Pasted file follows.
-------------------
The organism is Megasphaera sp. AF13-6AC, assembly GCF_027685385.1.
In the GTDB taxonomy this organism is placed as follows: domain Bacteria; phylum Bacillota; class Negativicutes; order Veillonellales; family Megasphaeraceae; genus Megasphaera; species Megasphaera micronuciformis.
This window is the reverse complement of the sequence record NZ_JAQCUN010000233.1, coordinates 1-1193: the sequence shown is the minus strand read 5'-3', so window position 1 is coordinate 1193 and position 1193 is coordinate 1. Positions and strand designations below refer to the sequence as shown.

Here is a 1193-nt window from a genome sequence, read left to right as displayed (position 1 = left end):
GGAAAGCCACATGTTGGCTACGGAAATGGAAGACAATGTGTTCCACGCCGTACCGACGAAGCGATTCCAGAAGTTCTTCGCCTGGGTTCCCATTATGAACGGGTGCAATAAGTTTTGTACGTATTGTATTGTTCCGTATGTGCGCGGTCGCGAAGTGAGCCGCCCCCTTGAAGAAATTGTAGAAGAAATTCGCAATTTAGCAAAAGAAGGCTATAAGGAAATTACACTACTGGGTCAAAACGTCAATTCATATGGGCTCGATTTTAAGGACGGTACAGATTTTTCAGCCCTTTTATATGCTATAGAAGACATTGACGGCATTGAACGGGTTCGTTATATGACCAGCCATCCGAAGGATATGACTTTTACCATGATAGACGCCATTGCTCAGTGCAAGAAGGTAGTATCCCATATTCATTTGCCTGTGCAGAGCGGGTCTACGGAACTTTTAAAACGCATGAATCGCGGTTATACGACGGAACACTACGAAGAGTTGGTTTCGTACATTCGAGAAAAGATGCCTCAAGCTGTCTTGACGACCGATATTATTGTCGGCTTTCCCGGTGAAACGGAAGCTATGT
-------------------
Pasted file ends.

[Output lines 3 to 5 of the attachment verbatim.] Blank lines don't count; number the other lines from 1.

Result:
This window is the reverse complement of the sequence record NZ_JAQCUN010000233.1, coordinates 1-1193: the sequence shown is the minus strand read 5'-3', so window position 1 is coordinate 1193 and position 1193 is coordinate 1. Positions and strand designations below refer to the sequence as shown.

Here is a 1193-nt window from a genome sequence, read left to right as displayed (position 1 = left end):
GGAAAGCCACATGTTGGCTACGGAAATGGAAGACAATGTGTTCCACGCCGTACCGACGAAGCGATTCCAGAAGTTCTTCGCCTGGGTTCCCATTATGAACGGGTGCAATAAGTTTTGTACGTATTGTATTGTTCCGTATGTGCGCGGTCGCGAAGTGAGCCGCCCCCTTGAAGAAATTGTAGAAGAAATTCGCAATTTAGCAAAAGAAGGCTATAAGGAAATTACACTACTGGGTCAAAACGTCAATTCATATGGGCTCGATTTTAAGGACGGTACAGATTTTTCAGCCCTTTTATATGCTATAGAAGACATTGACGGCATTGAACGGGTTCGTTATATGACCAGCCATCCGAAGGATATGACTTTTACCATGATAGACGCCATTGCTCAGTGCAAGAAGGTAGTATCCCATATTCATTTGCCTGTGCAGAGCGGGTCTACGGAACTTTTAAAACGCATGAATCGCGGTTATACGACGGAACACTACGAAGAGTTGGTTTCGTACATTCGAGAAAAGATGCCTCAAGCTGTCTTGACGACCGATATTATTGTCGGCTTTCCCGGTGAAACGGAAGCTATGT